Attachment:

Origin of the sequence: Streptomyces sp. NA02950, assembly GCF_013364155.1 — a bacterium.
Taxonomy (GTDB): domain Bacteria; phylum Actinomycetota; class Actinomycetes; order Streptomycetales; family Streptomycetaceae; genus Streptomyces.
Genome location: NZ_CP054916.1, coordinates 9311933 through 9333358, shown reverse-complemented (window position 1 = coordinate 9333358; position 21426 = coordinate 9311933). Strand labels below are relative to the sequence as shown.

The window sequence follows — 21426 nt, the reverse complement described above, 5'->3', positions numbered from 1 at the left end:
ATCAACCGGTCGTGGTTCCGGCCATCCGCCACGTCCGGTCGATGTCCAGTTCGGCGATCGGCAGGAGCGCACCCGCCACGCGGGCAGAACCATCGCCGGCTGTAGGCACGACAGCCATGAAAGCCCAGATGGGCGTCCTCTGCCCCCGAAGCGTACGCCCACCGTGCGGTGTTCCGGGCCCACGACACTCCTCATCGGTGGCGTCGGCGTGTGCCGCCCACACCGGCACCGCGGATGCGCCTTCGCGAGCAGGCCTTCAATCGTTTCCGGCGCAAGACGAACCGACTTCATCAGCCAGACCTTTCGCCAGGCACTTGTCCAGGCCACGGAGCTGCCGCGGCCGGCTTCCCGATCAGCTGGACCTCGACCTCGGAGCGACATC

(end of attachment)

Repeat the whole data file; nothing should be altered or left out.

Origin of the sequence: Streptomyces sp. NA02950, assembly GCF_013364155.1 — a bacterium.
Taxonomy (GTDB): domain Bacteria; phylum Actinomycetota; class Actinomycetes; order Streptomycetales; family Streptomycetaceae; genus Streptomyces.
Genome location: NZ_CP054916.1, coordinates 9311933 through 9333358, shown reverse-complemented (window position 1 = coordinate 9333358; position 21426 = coordinate 9311933). Strand labels below are relative to the sequence as shown.

The window sequence follows — 21426 nt, the reverse complement described above, 5'->3', positions numbered from 1 at the left end:
ATCAACCGGTCGTGGTTCCGGCCATCCGCCACGTCCGGTCGATGTCCAGTTCGGCGATCGGCAGGAGCGCACCCGCCACGCGGGCAGAACCATCGCCGGCTGTAGGCACGACAGCCATGAAAGCCCAGATGGGCGTCCTCTGCCCCCGAAGCGTACGCCCACCGTGCGGTGTTCCGGGCCCACGACACTCCTCATCGGTGGCGTCGGCGTGTGCCGCCCACACCGGCACCGCGGATGCGCCTTCGCGAGCAGGCCTTCAATCGTTTCCGGCGCAAGACGAACCGACTTCATCAGCCAGACCTTTCGCCAGGCACTTGTCCAGGCCACGGAGCTGCCGCGGCCGGCTTCCCGATCAGCTGGACCTCGACCTCGGAGCGACATC